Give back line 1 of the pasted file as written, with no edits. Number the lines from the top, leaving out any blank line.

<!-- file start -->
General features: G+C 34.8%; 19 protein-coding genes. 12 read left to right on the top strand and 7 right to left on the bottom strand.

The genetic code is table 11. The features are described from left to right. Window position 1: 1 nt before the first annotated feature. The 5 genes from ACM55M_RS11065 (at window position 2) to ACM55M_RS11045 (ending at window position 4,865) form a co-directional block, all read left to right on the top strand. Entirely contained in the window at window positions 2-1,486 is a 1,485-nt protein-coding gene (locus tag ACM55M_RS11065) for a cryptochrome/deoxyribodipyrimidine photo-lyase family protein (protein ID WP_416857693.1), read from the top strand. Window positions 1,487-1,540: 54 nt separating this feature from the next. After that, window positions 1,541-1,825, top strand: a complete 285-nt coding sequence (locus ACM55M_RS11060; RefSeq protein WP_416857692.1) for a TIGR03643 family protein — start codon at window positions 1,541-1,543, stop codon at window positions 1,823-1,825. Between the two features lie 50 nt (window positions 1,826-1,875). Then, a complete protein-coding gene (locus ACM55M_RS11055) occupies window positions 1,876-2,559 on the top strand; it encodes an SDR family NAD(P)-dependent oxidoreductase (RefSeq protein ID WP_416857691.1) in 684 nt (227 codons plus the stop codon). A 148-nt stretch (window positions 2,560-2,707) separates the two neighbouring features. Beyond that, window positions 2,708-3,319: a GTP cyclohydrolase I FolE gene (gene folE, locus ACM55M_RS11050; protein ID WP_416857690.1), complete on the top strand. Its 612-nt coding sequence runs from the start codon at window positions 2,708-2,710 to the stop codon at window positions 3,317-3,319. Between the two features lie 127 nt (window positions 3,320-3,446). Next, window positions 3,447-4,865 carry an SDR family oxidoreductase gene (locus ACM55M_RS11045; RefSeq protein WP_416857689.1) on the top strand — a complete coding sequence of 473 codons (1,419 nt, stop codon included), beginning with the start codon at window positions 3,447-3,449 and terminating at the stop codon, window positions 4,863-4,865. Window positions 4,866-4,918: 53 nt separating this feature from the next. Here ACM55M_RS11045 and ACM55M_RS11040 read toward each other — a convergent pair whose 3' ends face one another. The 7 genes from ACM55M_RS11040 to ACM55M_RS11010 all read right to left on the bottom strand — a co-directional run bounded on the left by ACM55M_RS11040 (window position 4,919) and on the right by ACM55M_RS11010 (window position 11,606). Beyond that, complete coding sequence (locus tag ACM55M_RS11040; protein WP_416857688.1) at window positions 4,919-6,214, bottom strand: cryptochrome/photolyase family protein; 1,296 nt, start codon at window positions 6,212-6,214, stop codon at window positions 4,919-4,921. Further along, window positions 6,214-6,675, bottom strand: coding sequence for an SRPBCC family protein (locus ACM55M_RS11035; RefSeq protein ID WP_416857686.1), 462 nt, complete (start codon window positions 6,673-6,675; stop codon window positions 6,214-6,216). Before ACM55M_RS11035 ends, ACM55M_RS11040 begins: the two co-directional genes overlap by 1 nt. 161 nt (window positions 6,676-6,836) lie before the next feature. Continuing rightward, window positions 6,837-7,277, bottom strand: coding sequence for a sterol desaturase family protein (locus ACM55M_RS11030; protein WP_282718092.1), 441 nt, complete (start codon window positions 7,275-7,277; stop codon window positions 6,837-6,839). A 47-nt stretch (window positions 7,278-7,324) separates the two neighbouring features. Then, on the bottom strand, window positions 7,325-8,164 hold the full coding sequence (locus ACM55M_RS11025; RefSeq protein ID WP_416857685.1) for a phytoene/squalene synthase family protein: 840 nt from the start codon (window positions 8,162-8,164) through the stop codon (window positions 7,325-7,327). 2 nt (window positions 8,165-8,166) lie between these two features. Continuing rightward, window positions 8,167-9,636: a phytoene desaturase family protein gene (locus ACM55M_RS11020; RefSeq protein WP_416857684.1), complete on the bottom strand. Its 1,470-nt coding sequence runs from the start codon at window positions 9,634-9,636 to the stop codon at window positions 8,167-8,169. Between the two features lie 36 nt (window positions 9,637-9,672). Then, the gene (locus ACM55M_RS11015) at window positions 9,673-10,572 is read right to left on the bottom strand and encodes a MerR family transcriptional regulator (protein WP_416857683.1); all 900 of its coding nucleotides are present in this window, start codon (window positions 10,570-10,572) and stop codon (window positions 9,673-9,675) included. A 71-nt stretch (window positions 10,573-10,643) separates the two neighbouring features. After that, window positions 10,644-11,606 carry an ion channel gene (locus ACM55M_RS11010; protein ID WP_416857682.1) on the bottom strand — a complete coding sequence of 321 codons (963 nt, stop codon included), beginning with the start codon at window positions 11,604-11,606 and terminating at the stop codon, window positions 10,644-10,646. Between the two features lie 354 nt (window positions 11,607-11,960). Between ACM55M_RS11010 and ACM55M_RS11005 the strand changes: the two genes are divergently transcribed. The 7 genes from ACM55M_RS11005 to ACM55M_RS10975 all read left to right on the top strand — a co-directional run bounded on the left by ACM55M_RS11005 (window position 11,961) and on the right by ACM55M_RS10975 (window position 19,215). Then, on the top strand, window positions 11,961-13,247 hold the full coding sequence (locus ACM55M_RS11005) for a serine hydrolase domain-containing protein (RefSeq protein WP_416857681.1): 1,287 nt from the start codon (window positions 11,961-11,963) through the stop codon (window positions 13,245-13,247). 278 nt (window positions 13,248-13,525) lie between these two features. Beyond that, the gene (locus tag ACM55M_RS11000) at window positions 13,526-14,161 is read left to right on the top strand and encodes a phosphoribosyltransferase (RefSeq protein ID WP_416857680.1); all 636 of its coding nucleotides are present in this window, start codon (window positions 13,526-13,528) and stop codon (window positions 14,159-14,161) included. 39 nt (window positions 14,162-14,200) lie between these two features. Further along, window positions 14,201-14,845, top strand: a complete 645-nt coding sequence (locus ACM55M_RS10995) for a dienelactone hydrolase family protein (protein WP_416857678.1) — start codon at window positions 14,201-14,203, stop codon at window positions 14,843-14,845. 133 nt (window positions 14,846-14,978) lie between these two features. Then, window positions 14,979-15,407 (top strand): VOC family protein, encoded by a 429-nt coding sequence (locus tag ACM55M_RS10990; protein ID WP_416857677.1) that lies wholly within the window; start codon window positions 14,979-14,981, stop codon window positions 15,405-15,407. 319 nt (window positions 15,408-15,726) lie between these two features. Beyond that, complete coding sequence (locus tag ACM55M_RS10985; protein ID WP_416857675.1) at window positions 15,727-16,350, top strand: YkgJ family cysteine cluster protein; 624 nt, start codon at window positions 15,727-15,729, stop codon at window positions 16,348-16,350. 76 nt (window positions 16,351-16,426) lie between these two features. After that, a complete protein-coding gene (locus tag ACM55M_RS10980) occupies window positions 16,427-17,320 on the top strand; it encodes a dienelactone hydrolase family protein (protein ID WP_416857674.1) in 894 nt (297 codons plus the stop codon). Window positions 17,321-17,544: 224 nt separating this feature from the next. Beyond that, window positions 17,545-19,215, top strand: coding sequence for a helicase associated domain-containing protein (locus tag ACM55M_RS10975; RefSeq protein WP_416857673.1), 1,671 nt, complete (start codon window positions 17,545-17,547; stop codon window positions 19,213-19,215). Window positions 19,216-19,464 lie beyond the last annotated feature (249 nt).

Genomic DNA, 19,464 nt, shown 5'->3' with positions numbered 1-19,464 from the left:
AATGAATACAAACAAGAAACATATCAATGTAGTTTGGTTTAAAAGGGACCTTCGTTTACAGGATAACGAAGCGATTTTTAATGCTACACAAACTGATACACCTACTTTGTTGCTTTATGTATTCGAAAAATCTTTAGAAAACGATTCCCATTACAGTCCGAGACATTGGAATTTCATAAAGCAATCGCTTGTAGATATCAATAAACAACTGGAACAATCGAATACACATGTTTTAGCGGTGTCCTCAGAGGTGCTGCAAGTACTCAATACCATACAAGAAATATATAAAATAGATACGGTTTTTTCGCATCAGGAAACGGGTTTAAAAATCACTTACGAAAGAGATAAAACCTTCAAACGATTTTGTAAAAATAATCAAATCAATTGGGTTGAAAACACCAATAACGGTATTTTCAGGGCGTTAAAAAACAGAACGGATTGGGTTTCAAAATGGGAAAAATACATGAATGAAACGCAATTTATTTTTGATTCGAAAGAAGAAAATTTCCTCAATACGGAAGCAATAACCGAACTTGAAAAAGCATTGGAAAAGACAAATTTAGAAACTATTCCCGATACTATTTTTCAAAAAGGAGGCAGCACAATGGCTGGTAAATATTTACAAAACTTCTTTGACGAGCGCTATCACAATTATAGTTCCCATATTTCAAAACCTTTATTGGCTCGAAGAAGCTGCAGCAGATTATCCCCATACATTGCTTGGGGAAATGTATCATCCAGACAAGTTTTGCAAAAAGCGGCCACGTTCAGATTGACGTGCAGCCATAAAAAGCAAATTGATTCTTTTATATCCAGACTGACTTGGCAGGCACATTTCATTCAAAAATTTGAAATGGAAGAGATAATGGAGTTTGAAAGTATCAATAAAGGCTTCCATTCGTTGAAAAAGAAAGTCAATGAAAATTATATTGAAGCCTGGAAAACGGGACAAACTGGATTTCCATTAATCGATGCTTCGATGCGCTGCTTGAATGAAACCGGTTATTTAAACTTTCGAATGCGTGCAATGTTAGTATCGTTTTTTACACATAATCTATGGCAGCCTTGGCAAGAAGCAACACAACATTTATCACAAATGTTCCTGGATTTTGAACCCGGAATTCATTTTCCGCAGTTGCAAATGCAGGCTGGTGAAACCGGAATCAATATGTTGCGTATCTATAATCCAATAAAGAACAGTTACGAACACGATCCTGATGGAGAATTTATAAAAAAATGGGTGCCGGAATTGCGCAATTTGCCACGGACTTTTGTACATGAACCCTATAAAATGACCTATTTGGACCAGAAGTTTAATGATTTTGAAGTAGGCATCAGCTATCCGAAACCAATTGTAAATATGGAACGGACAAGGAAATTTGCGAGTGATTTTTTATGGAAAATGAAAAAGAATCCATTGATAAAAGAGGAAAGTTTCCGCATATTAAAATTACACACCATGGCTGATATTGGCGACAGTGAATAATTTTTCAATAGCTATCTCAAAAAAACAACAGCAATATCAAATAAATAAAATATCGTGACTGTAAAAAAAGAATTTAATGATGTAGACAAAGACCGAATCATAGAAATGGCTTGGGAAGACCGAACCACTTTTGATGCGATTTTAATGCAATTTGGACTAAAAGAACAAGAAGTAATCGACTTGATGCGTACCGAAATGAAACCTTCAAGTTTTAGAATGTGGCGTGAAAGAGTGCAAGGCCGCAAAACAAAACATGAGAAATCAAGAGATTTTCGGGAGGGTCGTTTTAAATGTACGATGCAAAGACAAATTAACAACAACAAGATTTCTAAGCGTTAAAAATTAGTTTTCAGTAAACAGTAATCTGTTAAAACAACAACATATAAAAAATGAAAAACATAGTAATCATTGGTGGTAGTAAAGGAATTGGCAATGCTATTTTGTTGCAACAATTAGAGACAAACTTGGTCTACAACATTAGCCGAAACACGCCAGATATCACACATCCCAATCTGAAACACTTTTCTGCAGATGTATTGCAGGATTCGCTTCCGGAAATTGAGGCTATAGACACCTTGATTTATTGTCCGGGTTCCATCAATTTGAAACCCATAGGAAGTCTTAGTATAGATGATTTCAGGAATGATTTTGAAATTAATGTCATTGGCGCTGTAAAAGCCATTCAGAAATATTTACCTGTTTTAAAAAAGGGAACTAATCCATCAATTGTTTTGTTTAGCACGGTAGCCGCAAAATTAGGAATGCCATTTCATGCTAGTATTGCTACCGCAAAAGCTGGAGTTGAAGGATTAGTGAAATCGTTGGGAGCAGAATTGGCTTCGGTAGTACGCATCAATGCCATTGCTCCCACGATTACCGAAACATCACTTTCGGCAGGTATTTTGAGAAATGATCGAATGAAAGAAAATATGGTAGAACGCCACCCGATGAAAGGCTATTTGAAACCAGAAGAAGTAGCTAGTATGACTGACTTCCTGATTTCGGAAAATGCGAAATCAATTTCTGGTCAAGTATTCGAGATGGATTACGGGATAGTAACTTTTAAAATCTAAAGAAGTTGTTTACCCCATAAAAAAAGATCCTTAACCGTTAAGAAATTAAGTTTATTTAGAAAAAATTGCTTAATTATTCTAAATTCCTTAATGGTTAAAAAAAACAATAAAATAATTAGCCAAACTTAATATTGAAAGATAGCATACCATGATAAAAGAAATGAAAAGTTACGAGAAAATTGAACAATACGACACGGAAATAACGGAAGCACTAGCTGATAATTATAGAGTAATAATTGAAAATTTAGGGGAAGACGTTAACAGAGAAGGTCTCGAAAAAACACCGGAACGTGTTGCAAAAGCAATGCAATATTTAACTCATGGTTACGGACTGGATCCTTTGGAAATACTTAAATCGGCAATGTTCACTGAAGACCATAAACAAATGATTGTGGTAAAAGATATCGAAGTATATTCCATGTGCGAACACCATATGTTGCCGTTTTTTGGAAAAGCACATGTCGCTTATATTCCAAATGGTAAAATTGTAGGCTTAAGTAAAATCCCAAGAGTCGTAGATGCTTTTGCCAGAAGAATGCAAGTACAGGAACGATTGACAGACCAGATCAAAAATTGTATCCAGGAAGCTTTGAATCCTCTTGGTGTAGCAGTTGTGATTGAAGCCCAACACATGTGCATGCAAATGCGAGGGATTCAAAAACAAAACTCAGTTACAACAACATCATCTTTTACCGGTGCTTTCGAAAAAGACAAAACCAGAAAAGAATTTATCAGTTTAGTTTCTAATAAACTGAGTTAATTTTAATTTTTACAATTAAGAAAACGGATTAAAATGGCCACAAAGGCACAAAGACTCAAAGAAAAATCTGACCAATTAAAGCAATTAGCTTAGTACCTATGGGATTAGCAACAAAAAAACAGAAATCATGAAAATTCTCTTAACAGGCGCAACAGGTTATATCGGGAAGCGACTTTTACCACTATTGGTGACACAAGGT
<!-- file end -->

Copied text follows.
General features: G+C 34.8%; 19 protein-coding genes. 12 read left to right on the top strand and 7 right to left on the bottom strand.